MADD presentation delivers timely, hard hitting message

The South Similkameen Education on Substance Abuse Committe presented “Smashed” to senior Similkameen Elementary Secondary School classes

  • Dec. 10, 2013 3:00 p.m.

The  South Similkameen Education on Substance Abuse Committe presented “Smashed” to senior Similkameen Elementary Secondary School classes on Monday, December 9.

Mothers Against Drunk Driving (MADD) representative Jamie Fischer made the presentation, meant to send a strong message about choices young adults can make with respect to impaired driving, a message particularly timely with the Christmas season and its stepped up police roadside checks.

“I’ve seen this presentation more than 100 times, and it’s still hard for me to watch,” Fischer told the youths. Fisher is currently touring the western provinces high schools with the message for young adults to “think twice before making choices regarding drinking and driving.”

The presentation included a 30 minute dramatization of a typical situation young adults could find themselves in, and the tragic consequences that result from bad decisions. The second portion of the presentation included testimony from family members who had lost loved ones to impaired drivers.

“Four people each day are killed, on average, by impaired drivers in Canada,” Fischer said following the presentation. He then told the group of his own personal tragedy – the death of his mother to an impaired driver when he was 22.

 

“It changed my life forever,” he said, “Impaired driving’s impact on life is too hard.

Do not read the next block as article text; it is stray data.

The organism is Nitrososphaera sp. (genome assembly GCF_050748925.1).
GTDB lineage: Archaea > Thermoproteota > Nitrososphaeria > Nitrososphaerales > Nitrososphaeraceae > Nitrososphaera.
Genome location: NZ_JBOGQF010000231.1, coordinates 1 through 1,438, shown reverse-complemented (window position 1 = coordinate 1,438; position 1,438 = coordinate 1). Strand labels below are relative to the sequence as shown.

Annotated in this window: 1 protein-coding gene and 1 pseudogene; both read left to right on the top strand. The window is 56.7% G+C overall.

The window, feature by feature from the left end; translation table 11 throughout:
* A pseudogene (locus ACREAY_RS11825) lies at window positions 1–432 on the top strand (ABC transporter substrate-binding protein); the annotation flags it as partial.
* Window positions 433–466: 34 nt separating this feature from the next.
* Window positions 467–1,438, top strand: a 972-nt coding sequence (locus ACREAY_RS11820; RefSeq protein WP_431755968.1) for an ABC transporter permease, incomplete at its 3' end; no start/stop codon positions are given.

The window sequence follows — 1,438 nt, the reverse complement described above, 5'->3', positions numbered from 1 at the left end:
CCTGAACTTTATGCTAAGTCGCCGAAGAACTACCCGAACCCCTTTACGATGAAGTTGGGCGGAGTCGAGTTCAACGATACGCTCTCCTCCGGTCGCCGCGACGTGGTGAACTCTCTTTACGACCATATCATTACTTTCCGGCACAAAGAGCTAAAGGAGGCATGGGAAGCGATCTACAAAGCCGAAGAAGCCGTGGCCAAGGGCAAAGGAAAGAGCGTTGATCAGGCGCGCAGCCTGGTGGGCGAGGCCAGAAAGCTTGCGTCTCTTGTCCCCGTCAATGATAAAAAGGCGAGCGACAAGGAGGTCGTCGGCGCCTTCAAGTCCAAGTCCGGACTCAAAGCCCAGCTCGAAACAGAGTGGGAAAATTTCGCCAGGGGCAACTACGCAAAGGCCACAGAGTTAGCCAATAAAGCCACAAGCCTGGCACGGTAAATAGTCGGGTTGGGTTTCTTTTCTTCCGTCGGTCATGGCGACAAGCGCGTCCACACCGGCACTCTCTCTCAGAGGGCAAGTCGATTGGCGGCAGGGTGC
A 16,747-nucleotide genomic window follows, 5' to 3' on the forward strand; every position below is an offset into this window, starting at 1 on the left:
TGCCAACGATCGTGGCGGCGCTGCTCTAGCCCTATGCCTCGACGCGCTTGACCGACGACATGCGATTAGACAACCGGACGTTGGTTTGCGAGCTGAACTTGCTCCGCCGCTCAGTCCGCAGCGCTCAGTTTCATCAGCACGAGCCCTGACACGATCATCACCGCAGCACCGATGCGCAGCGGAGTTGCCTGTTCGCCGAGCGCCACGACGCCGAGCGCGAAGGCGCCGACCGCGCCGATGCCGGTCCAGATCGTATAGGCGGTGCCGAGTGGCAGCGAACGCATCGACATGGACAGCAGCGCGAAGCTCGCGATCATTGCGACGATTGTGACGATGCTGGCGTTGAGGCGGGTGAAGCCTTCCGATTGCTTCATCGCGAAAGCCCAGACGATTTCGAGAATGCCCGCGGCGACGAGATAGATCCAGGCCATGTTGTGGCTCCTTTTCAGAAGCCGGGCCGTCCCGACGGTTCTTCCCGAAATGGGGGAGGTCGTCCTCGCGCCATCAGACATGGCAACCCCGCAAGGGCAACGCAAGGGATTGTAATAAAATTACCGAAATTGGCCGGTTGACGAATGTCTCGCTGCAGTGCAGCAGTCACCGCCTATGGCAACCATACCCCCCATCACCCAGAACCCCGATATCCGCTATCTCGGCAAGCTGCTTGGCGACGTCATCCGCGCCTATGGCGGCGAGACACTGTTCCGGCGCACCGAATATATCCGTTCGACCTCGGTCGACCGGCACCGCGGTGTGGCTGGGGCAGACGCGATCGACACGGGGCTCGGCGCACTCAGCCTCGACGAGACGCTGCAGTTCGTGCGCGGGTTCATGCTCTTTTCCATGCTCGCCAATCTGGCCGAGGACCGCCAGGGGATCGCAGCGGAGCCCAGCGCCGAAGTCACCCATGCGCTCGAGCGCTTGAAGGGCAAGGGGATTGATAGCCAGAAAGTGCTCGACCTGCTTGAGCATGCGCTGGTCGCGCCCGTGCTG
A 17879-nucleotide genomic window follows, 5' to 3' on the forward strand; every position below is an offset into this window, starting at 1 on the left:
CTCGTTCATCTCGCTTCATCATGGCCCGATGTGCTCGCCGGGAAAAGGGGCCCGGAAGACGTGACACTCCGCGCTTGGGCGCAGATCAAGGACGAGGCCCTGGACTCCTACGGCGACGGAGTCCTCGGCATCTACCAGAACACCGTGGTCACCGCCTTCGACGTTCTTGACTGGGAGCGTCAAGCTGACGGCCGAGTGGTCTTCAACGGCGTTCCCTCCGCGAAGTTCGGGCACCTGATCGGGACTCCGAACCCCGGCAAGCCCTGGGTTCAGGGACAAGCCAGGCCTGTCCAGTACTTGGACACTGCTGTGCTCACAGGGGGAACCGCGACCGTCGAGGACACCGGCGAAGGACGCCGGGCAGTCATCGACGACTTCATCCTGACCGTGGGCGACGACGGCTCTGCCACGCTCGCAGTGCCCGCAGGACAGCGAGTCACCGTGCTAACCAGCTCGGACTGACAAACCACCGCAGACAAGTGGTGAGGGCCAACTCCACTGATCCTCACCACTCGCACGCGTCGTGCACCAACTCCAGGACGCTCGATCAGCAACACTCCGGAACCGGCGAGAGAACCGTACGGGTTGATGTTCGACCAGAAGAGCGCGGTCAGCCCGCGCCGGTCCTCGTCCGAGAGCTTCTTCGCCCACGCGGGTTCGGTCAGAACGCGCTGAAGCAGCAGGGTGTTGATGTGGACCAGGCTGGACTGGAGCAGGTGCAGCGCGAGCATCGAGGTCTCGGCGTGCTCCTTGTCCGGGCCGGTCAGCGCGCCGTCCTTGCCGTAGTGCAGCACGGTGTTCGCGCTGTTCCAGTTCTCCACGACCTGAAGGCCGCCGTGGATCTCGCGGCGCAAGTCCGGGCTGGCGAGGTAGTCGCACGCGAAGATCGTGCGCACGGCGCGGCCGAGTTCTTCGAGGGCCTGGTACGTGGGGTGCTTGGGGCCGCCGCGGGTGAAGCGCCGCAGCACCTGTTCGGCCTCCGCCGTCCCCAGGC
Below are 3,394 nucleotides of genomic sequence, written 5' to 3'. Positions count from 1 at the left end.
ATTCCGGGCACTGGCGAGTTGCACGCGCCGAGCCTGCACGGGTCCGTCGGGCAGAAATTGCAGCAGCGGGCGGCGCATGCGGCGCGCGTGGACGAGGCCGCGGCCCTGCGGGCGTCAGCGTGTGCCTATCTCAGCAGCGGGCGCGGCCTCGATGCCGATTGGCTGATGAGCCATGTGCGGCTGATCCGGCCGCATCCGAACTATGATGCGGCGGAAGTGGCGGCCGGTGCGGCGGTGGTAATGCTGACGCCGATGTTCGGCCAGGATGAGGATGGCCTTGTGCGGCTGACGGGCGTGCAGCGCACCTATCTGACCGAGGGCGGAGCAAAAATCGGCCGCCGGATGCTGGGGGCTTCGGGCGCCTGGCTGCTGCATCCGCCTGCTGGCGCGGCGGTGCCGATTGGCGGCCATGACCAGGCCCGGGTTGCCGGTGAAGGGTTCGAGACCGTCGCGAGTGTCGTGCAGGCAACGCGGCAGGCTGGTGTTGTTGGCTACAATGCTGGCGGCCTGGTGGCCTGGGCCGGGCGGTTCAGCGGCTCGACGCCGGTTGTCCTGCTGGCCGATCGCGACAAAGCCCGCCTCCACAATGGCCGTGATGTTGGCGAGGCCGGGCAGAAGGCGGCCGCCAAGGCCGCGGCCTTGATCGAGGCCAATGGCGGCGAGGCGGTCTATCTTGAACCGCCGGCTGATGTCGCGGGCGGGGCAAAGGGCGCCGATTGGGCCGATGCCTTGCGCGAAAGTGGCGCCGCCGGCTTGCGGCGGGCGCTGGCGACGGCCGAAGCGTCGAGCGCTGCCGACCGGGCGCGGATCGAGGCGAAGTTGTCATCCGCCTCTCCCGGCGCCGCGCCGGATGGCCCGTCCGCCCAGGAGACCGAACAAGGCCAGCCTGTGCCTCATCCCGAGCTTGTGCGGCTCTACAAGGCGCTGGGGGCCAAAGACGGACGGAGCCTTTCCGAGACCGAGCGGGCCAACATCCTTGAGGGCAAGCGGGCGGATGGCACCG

What you just watched was a fictional film, but the reality is, it’s not so fictional.

 

Impaired driving accidents aren’t accidents – impaired driving can be controlled.

You need to make that decision before you get behind the wheel,” he told the students.

In discussing the film with the students, Fischer noted that the Lower Similkameen lacked a scheduled bus or taxi serivce.

“Here in Keremeos, you have to rely on each other,” he said, “plan ahead, get a designated driver, call a friend or family member.

I watched a presentation like this when I was in grade 10 and I remember thinking back then how this could never happen to me.

It can happen to any one of us.”

on Monday, December 9.

Mothers Against Drunk Driving (MADD) representative Jamie Fischer made the presentation, meant to send a strong message about choices young adults can make with respect to impaired driving, a message particularly timely with the Christmas season and its stepped up police roadside checks.

“I’ve seen this presentation more than 100 times, and it’s still hard for me to watch,” Fischer told the youths. Fisher is currently touring the western provinces high schools with the message for young adults to “think twice before making choices regarding drinking and driving.”

The presentation included a 30 minute dramatization of a typical situation young adults could find themselves in, and the tragic consequences that result from bad decisions. The second portion of the presentation included testimony from family members who had lost loved ones to impaired drivers.

“Four people each day are killed, on average, by impaired drivers in Canada,” Fischer said following the presentation. He then told the group of his own personal tragedy – the death of his mother to an impaired driver when he was 22.

 

“It changed my life forever,” he said, “Impaired driving’s impact on life is too hard.

What you just watched was a fictional film, but the reality is, it’s not so fictional.

Impaired driving accidents aren’t accidents – impaired driving can be controlled.

You need to make that decision before you get behind the wheel,” he told the students.

In discussing the film with the students, Fischer noted that the Lower Similkameen lacked a scheduled bus or taxi serivce.

“Here in Keremeos, you have to rely on each other,” he said, “plan ahead, get a designated driver, call a friend or family member.

I watched a presentation like this when I was in grade 10 and I remember thinking back then how this could never happen to me.

It can happen to any one of us.”

 

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